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THE INCENTIVES OF HEDGE FUND FEES AND HIGH-WATER MARKS

Authors


  • We thank for helpful comments Andrea Buraschi, Hualei Chang, Jaksa Cvitanic, Damir Filipovic, Vicky Henderson, Robert Kosowski, Semyon Malamud, Stavros Panageas, Tarun Ramadorai, Mihai Sirbu, Xun Yu Zhou, and seminar participants at the U.K. Financial Services Authority, Oxford, Cornell, Imperial College, London School of Economics, Fields Instutute, UC Santa Barbara, TU Vienna, SUNY Stony Brook, Edinburgh, and TU Berlin. P. Guasoni is supported by the ERC (278295), NSF (DMS-1109047), SFI (07/MI/008, 07/SK/M1189, 08/SRC/FMC1389), and FP7 (RG-248896). J. Obloj is supported by FP6 (MEIF-CT-2006-040623).

Abstract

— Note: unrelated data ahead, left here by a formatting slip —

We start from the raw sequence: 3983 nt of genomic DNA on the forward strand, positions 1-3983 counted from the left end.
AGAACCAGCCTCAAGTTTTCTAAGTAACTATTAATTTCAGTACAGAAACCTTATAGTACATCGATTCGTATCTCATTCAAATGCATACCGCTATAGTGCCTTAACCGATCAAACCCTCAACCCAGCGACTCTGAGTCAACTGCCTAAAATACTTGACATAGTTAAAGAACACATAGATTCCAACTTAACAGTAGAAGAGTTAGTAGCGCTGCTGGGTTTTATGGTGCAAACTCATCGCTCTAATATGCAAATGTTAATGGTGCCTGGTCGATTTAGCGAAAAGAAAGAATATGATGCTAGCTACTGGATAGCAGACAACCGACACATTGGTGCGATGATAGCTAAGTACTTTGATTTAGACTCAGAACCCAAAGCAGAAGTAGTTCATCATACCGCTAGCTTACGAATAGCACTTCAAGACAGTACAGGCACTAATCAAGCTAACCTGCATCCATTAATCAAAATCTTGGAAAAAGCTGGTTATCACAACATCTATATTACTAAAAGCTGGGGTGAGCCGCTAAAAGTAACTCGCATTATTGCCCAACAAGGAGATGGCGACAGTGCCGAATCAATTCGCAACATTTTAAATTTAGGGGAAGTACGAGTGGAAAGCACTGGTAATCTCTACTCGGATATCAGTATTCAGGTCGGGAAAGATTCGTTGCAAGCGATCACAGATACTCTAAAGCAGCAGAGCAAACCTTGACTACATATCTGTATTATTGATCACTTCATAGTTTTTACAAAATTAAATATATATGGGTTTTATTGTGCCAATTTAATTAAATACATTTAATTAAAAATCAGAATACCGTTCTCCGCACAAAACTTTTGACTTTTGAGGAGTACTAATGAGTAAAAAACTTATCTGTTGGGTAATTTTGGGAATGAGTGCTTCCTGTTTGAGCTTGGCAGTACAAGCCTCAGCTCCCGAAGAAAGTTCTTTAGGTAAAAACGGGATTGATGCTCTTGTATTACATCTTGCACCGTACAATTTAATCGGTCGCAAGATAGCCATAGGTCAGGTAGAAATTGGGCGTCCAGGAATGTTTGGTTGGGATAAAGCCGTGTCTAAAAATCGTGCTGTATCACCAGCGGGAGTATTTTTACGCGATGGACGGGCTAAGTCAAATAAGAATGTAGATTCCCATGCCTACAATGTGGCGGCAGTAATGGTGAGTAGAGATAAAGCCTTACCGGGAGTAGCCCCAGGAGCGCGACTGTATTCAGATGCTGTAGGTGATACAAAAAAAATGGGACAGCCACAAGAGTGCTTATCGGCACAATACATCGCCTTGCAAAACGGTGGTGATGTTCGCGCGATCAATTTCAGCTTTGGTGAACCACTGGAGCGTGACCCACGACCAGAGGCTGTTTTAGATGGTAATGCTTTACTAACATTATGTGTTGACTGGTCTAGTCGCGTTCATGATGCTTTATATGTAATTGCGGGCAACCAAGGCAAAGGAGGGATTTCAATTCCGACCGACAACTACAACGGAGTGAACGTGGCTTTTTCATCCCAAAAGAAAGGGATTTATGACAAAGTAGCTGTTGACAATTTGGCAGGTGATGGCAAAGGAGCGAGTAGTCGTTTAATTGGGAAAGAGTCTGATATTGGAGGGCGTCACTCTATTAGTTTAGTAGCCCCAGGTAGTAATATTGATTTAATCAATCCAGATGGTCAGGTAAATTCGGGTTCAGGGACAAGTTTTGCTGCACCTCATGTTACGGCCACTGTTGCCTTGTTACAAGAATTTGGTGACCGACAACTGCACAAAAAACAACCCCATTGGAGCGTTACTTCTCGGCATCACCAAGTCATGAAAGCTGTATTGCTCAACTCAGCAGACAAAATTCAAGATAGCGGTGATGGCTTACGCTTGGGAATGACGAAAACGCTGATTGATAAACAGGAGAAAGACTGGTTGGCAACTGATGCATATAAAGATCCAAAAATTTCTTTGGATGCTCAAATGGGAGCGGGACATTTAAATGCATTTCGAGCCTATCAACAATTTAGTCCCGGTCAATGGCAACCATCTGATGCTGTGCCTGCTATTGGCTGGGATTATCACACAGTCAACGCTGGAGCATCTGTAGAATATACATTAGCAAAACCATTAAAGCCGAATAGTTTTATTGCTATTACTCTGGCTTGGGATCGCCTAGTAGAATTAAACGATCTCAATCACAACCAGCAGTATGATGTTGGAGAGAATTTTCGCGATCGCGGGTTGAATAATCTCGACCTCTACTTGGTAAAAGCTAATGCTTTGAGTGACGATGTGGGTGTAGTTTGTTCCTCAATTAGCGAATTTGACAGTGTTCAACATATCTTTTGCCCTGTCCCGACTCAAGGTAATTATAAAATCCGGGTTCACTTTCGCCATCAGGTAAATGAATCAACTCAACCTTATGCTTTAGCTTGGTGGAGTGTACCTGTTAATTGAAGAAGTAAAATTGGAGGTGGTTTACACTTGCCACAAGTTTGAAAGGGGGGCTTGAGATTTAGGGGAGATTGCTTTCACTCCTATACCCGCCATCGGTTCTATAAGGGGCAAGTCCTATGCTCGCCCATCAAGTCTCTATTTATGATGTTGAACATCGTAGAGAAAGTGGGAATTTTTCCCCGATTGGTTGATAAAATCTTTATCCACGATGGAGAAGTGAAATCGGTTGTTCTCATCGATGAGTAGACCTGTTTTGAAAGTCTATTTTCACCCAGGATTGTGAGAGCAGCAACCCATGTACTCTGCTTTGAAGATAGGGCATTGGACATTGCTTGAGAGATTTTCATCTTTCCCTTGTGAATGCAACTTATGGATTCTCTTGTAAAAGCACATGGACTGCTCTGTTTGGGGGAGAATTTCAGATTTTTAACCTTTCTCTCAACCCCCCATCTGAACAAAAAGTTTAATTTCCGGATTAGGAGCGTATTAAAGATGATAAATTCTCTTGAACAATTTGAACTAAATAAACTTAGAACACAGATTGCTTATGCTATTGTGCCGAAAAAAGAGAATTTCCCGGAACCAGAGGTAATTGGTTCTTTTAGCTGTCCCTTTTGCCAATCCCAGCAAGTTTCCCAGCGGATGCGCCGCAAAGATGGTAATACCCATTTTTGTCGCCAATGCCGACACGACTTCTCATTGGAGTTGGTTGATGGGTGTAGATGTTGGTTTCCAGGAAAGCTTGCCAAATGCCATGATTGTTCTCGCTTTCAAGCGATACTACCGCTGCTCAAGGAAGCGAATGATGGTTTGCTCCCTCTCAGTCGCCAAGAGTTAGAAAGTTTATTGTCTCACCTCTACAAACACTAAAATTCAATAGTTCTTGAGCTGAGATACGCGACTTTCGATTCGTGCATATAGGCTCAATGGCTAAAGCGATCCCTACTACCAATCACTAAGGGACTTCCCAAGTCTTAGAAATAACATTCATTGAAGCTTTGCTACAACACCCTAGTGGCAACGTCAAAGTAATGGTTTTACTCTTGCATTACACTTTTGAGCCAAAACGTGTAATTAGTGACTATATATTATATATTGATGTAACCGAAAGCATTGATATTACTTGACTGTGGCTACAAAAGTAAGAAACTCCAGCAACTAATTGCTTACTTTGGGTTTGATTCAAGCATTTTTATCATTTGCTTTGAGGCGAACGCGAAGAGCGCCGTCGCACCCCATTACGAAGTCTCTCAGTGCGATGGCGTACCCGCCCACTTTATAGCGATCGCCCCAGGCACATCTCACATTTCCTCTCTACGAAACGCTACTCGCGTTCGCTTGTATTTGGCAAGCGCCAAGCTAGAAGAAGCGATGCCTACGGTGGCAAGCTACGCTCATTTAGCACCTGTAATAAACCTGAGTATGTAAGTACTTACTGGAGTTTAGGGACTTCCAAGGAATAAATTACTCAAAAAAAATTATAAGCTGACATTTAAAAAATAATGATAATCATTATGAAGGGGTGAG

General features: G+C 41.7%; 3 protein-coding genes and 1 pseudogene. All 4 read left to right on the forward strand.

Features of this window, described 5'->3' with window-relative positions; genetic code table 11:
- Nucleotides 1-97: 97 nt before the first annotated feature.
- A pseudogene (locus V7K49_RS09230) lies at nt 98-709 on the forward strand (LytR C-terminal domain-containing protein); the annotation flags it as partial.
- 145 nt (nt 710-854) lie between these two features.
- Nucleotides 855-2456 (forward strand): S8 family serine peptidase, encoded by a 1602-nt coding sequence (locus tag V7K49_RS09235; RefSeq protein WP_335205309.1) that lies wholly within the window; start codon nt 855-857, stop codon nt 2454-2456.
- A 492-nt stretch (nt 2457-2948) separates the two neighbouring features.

Hedge fund managers receive a large fraction of their funds' profits, paid when funds exceed their high-water marks. We study the incentives of such performance fees. A manager with long-horizon, constant investment opportunities and relative risk aversion, chooses a constant Merton portfolio. However, the effective risk aversion shrinks toward one in proportion to performance fees. Risk shifting implications are ambiguous and depend on the manager's own risk aversion. Managers with equal investment opportunities but different performance fees and risk aversions may coexist in a competitive equilibrium. The resulting leverage increases with performance fees—a prediction that we confirm empirically.

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